September 2015: We open our 70th Anniversary Season with a musical marathon. This first weekend of concerts is really a mini-festival, exploring all five of Beethoven’s piano concertos, played by the great Canadian pianist (and my old friend) Stewart Goodyear. Stewart is a pianist of astonishing technical ability and deep focus, and in recent years he has turned his attention to Beethoven, playing marathon performances of all his piano sonatas. I asked him to continue this “deep immersion” experience with the concertos and our orchestra, and he quickly agreed. You’ll hear completely different music on all three programs, and I hope you will join us for the complete journey!
The first two piano concertos are clear descendants of Mozart and Haydn, full of wit and charm, but there are hints of what is to come. The minimal, ultra-simple theme that opens the first piano concerto is a hint of how Beethoven will use motivic “building blocks” in the future. The second movement is meditative and contemplative, and hints at Beethoven’s increasing desire to share his inner life in music. By the 3rd concerto, Beethoven’s ambitions increase, and from here on out these pieces feel completely new and original: the expansive minor-key humor of the 3rd, the absolute sublime and intimate quality of the 4th, and the epic scope of the 5th, the “Emperor” concerto. The orchestra and I have performed all of these works many times, but never at the same time! We’re excited, and know we’re going to learn a lot along the way.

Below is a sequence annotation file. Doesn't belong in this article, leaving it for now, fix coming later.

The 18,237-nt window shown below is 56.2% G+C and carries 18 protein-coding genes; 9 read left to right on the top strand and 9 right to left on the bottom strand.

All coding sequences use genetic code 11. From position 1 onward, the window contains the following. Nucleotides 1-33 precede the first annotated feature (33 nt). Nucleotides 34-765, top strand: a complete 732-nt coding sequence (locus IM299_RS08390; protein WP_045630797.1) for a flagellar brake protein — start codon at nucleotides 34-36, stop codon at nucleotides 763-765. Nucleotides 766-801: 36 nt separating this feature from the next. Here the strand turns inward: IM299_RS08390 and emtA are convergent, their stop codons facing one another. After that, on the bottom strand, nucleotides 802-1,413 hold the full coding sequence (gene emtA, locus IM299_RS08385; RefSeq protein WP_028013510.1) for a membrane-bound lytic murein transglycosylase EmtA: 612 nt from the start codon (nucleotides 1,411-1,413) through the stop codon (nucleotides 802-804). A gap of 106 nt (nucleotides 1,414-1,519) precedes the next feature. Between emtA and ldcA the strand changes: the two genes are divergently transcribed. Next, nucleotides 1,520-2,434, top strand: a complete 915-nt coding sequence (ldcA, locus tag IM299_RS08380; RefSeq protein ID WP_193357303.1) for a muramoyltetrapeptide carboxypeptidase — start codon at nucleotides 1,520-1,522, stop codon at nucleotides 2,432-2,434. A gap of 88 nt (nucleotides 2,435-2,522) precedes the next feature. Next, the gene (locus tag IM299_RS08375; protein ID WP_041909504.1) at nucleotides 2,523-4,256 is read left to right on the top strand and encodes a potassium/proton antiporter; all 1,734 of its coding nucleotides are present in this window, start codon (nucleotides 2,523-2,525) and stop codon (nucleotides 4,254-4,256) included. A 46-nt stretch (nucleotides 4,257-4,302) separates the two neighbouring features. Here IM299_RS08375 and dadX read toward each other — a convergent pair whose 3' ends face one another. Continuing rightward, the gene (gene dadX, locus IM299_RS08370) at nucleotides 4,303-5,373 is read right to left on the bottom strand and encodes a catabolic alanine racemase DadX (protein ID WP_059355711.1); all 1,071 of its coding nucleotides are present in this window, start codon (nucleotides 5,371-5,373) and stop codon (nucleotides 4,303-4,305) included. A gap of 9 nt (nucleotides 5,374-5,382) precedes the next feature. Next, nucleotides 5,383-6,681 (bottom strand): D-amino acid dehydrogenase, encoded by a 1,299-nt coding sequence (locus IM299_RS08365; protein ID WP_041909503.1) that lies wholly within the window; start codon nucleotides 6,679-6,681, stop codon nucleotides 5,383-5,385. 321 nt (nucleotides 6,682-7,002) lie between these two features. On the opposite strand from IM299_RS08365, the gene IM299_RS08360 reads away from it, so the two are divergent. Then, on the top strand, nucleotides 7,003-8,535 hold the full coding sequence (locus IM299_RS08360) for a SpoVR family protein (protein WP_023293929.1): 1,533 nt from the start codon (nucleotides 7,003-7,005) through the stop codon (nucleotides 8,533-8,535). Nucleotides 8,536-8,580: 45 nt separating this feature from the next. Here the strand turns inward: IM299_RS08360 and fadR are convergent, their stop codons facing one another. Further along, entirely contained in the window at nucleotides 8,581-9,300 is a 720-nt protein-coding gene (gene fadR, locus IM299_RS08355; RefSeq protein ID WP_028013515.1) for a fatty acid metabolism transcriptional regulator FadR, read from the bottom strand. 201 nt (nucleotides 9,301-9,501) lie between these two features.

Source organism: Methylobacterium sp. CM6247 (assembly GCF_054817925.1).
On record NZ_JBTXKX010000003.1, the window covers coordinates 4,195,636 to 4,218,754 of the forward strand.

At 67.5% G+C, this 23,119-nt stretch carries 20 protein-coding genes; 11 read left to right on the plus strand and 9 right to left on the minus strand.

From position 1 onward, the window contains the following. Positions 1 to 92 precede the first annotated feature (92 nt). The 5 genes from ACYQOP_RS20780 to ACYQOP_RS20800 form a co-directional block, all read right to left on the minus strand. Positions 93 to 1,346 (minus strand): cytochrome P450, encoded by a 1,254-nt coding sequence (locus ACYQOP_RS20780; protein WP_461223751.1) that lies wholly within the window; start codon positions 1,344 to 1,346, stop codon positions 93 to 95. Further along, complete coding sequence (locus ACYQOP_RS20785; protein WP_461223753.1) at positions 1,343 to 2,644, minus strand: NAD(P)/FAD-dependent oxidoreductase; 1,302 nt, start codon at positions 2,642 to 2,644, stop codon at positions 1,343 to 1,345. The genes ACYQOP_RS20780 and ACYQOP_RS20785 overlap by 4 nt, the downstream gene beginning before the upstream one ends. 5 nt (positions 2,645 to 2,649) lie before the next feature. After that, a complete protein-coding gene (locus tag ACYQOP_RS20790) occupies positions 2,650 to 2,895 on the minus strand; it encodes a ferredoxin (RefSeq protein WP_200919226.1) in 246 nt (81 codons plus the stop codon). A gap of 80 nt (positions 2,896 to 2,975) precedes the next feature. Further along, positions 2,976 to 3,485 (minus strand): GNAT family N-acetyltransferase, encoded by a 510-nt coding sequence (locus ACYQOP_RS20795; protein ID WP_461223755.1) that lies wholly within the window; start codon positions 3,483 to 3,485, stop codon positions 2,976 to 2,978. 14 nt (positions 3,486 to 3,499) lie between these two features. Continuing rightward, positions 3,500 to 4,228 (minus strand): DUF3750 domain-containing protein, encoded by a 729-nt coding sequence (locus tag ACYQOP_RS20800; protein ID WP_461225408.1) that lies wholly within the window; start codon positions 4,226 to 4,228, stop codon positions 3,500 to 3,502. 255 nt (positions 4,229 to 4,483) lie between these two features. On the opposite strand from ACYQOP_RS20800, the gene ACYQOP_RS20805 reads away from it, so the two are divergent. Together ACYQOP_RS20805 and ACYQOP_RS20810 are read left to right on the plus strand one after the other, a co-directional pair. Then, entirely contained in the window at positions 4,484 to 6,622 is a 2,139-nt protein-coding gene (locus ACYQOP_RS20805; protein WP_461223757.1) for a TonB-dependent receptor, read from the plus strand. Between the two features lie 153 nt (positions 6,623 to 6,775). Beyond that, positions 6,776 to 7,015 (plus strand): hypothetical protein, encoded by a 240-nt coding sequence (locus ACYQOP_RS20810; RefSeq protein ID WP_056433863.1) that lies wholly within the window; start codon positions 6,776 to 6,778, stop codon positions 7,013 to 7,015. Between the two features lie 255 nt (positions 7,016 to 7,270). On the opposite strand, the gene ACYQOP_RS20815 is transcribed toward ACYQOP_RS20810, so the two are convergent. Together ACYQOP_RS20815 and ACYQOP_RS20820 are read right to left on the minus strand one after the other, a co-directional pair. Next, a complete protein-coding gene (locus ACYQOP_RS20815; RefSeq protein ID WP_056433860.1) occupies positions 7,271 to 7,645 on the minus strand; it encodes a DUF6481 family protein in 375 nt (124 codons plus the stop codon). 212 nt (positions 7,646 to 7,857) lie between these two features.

Along with the concertos, we play the famous Coriolan and King Stephen overtures. They couldn’t be more different. Coriolan has a tremendous amount in common with the first movement of the 5th Symphony, with it’s unrelenting focus, and sense of battle. The King Stephen Overture is full of humor and allusions to folk music. The humor streak continues this weekend with Beethoven’s compact and witty 8th Symphony. This is a work of unbridled creativity, and somehow Beethoven packs an amazing amount of material into this relatively brief work. It is full of humor, but the musical jokes are rough, almost manic, at times. There’s an undercurrent of violent energy in this work that is both peculiar and mysterious.
To open the festival, we are joined by the Grand Philharmonic Choir for Calm Seas and Prosperous Voyage, as we set sail on our anniversary season. It’s only fitting that they sing these first notes with us, for it was from this choir that the KW Symphony emerged as an independent entity seventy years ago.
- Edwin Outwater